What impresses most is how Kitano manages to draw such unlikely elements together and, moreover, make them work so well. I can think of few directors capable of flitting from slapstick to bloodbath, or domestic tragedy to musical setpiece, as convincingly or effortlessly. Even the aforementioned tapdance number, and a lengthy flashback/musical piece midway through, make a curious kind of sense on a second viewing.
Being a Japanese-language film, this one will inevitably get only a limited audience. Those who do make the effort, however, are in for a treat. It wouldn't be overstating the case to say that you've never seen anything quite like this before.
There is a special feature on the making of the movie and Kitano explains some of his ideas for the movie. My absolute favorite scene in this movie has become one of my favorite scenes in any movie, it is the showdown near the end of the movie where Zatoichi faces another skilled Samurai the other Samurai visualizes how he will defeat Zatoichi because the grip Zatoichi is using will allow him to be a fraction of a second faster, after visualizing this he looks up at Zatoichi and smiles. Zatoichi quickly changes his grip, momentarily throwing his opponent off guard, then attacks at once. He of course wins instantly.
I had expected that his remake of Zatoichi would become the most accessible of his films, but despite the samurai-film milieu, Kitano's style remains as difficult to grasp as ever. And the middle of the film lags quite a bit, when the back story of the two geishas and the gambling nephew's subplot take over and Zatoichi disappears for 20, 30 minutes straight.
But I'd seen enough Kitano films to be prepared for this. And the reward lies in stunning action choreography, beautiful cinematography, a terrific acting turn from Kitano himself, and some of the best sight gags in the Kitano catalogue. Comedy has always been the backbone of his films, and in Zatoichi he crafts some of his funniest situations and characters. Kitano himself is perfect for this role, with his immense physical presence, yet he constantly expresses that little odd sliver of tenderness and humour that has always made his characters so watchable.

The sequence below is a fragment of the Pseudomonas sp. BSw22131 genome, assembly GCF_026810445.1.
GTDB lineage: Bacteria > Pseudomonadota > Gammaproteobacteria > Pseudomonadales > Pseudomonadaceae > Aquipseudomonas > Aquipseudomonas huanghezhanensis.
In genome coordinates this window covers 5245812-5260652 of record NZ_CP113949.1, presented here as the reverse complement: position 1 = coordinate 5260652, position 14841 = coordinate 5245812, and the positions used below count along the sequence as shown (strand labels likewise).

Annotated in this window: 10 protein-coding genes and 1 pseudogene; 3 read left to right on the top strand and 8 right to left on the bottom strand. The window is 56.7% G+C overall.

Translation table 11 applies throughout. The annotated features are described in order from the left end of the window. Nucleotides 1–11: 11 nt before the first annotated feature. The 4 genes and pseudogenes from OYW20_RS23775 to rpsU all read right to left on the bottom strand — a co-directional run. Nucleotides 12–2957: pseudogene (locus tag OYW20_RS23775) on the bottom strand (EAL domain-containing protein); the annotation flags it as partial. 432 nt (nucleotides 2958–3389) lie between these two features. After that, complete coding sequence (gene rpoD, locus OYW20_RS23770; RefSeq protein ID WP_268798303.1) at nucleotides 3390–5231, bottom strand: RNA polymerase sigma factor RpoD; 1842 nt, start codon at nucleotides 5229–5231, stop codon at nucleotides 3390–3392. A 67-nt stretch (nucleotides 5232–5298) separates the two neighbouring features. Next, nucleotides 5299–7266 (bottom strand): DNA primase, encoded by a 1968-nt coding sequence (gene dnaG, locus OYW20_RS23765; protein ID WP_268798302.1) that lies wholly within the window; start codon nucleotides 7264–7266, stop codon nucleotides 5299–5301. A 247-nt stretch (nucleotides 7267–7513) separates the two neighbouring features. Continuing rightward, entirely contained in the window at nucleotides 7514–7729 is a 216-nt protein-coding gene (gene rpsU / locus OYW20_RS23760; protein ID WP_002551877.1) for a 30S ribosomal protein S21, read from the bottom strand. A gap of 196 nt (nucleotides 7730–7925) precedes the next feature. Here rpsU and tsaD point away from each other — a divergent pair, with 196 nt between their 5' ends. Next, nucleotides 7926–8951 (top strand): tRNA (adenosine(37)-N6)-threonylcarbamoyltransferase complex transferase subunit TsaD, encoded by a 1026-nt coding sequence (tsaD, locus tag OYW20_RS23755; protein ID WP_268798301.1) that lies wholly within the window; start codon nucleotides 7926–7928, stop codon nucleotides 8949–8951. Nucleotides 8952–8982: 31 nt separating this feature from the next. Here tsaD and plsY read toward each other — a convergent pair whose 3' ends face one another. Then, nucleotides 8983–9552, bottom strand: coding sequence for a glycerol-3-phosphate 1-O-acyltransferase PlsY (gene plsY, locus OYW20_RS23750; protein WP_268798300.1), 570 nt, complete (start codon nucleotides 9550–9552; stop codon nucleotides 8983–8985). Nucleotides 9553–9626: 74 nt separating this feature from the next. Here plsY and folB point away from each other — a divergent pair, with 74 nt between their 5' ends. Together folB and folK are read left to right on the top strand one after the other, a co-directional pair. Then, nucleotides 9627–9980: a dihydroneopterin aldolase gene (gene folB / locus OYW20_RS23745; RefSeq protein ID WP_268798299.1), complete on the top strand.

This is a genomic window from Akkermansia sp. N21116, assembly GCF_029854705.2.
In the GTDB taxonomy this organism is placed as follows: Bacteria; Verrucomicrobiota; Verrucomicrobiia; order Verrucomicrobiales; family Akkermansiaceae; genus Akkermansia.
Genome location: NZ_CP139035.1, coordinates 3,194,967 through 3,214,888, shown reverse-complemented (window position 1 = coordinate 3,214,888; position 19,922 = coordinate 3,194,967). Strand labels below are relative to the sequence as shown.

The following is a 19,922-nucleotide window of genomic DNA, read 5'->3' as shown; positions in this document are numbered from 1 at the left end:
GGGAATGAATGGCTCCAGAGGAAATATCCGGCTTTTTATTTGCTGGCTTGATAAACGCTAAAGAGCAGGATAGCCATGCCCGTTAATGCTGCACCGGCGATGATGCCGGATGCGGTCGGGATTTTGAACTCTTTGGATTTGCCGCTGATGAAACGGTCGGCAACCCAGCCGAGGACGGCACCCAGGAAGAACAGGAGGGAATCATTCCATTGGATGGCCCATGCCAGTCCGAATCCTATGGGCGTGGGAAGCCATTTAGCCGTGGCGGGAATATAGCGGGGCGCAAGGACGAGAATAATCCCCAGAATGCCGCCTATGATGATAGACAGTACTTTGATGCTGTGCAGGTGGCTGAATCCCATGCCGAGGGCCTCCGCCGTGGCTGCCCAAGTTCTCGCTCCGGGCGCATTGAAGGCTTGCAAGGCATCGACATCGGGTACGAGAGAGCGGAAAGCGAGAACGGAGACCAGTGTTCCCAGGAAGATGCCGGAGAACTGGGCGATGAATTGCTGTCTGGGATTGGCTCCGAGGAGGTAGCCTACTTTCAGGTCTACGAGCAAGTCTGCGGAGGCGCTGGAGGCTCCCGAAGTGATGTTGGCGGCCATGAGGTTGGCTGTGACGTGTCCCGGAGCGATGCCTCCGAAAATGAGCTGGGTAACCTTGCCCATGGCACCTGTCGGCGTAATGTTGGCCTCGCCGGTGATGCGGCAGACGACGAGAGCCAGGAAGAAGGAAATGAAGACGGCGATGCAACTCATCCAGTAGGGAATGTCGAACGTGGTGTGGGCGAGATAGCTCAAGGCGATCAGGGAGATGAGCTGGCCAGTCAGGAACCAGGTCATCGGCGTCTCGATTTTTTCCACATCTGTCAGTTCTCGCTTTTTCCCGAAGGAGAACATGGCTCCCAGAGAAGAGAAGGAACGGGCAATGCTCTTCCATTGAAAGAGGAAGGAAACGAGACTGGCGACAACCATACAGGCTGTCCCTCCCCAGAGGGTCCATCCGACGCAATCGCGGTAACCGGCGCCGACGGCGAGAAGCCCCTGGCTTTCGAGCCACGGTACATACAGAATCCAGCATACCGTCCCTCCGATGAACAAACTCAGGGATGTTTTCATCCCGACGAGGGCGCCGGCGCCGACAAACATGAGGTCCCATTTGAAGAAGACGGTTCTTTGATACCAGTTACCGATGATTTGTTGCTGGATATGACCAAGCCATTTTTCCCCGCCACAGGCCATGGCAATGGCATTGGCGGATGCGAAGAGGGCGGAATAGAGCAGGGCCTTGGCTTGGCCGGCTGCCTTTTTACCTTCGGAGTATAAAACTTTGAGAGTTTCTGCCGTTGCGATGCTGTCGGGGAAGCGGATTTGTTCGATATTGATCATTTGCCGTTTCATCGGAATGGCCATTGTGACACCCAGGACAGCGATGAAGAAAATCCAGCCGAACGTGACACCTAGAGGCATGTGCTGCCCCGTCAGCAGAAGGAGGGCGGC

What truly amazes are the action scenes. Characters move with grace and power, and the sound effects are realistic and pack a wallop -- no comic-book whooshes and noises here. Fight choreographer Tatsumi Nikamoto, in a short interview on this DVD, hits the nail on the head: Kitano uses his entire body to drive blows and directs his actors to do the same, making for kinetic swordplay scenes that rank with some of the best martial-arts scenes ever filmed. The choreography, shooting and editing here are leagues above Kill Bill Vol. 1's blood-spraying, overly edited scenes and won't even pale alongside some of Lau Chia-liang and Tang Chia's best work with Chang Cheh.
There are traces of Kurosawa's Yojimbo and Sanjuro in this film, in terms of the dark humour, the warring gangs, and the one-swift-blow approach towards duelling rather than clashing, extended swordfights, and watching Zatoichi cut a swath through the hordes, you might think Toshiro Mifune were still alive -- and that's a mighty feat.
The long period of waiting for plot progressions in the middle does cut into the enjoyment, and overall the pacing of this film is less accessible than Brother, but the best parts of Zatoichi are thrilling beyond words. A must-watch, though newcomers to Kitano are advised to check out Brother first.
One more word about this DVD: The strange cover and the "double bill" moniker may suggest this is a pirated copy, like one of those "10 Jackie Chan movies on one disc" releases by no-name companies, but looking at the disc, I think it's authentic. Miramax simply made a weird choice by including Sonatine in the package and making the package look inexplicably like those pulpier releases. Why Sonatine? I have no idea, since it has nothing to do with Zatoichi, despite being a pretty good film in itself. But the picture transfer on both films is good, the supplemental materials well put together, and everything suggests that this disc is indeed an official release. So don't be fooled by the packaging.